Having distinguished himself in the military field, Vysokolyan throughout his life in Paraguay held the department of physical, mathematical and economic sciences at the local university. In addition, he was a professor at the Higher Military Academy, the Higher Naval Academy and the Cadet Corps. In 1936 he was awarded the title of "Honorary Citizen" of the Paraguayan Republic and awarded the Gold Medal of the Military Academy.

And besides, Vysokolyan became world famous in connection with his solution of Fermat's theorem, over which many luminaries of the mathematical world fought unsuccessfully for more than three centuries. The Russian hero died in Asuncion in 1986 at the age of 91, and was buried with military honors at the Southern Russian Cemetery.

On this occasion, national mourning was declared in the country.

Another Russian general who fought in the army of Paraguay, Nikolai Frantsevich Ern, graduated from the prestigious Nikolaev Academy of the General Staff in St. Petersburg. During the First World War, he was Chief of Staff of the 66th Infantry Division, and then - Chief of Staff of the 1st Caucasian Cossack Division. In October 1915, an expeditionary force was formed to be sent to Persia. His chief of staff was Colonel Ern. Then he became a participant in the Civil War on the side of the whites. He remained in Russia until the last moment, and left it with the last steamer, where the headquarters of General Wrangel was located.

After long ordeals, Nikolai Frantsevich ended up in Brazil, where he was invited by a group of white officers who worked on the ground, planting corn. To their misfortune, locusts swooped down and ate all the crops. But Ern was lucky, he received an invitation from Paraguay to teach tactics and fortification at a military school. Since 1924 Ern has lived in Paraguay, serving as a professor at the Military Academy. And when the war between Paraguay and Bolivia began, he went to the front. He went through the whole war, built military fortifications. After the war, he remained in military service and worked in the General Staff until the end of his life, receiving a general's salary. Through his efforts, a Russian church was built, a Russian library was founded, and a Russian society "Union Rusa" was formed.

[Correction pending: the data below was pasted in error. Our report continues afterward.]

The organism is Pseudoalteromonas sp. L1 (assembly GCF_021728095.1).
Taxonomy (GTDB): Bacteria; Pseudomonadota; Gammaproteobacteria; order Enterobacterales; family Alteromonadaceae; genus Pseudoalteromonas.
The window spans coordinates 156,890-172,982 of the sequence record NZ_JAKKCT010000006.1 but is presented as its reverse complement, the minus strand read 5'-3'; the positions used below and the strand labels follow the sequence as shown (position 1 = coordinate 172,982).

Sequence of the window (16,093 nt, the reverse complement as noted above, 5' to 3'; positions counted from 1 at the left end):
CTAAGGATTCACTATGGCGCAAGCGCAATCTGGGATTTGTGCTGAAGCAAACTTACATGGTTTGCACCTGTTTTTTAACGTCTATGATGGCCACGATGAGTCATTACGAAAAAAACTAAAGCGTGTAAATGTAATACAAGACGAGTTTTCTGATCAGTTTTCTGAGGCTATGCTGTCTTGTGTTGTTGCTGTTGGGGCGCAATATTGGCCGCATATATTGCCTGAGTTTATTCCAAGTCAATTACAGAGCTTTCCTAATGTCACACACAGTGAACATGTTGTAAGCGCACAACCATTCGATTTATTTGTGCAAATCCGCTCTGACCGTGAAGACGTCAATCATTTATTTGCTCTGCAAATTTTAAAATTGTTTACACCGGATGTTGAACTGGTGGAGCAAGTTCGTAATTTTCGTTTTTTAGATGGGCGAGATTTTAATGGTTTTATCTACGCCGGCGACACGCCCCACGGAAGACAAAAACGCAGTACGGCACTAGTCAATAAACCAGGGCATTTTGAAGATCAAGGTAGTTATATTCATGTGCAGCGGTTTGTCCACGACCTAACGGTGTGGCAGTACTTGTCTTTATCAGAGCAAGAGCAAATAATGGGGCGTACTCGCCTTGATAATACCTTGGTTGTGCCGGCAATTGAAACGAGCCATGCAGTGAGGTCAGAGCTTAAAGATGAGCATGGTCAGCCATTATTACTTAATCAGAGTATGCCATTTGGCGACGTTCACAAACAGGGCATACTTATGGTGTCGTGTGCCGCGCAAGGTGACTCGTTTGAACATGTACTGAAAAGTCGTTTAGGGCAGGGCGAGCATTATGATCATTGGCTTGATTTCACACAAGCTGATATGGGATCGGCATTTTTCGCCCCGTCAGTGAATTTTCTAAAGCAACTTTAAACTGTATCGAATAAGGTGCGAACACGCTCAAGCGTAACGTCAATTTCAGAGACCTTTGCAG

White Father

But the main Russian national hero of Paraguay was General Belyaev, who distinguished himself not only on the battlefields. After the war, he made another attempt to create a successful Russian colony in Paraguay. "Autocracy, Orthodoxy, nationality" - this is how General Belyaev understood the essence of the "Russian spirit", which he wished to preserve in the ark he was building in the jungles of South America. However, not everyone agreed with this. Political and commercial intrigues began around his project, with which, in turn, Belyaev could not agree. In addition, Paraguay, exhausted by the war, was unable to fulfill its promises of financial and economic support for the Russian emigration and the creation of a colony.

From the materials of Wikipedia, it follows that, having left military service, the native of St. Petersburg devoted the rest of his life to the Paraguayan Indians. Belyaev headed the National Patronage for Indian Affairs, organized the first Indian theater troupe.

The retired general lived with the Indians in a simple hut, ate with them at the same table, and even taught them Russian prayers. The natives paid him with warm love and gratitude and treated him like a "white father."

As a linguist, he compiled dictionaries Spanish-Maca and Spanish-Chamacoco, and also prepared a report on the language of the Maca tribe, where Belyaev singles out the Sanskrit roots of both Indian languages and traces their ascent to a common Indo-European basis. He owns the theory about the Asian ancestral home of the indigenous people of the American continent, which is supported by the records of the folklore of the Poppy and Chamacoco Indians, collected by the researcher during his travels to Chaco.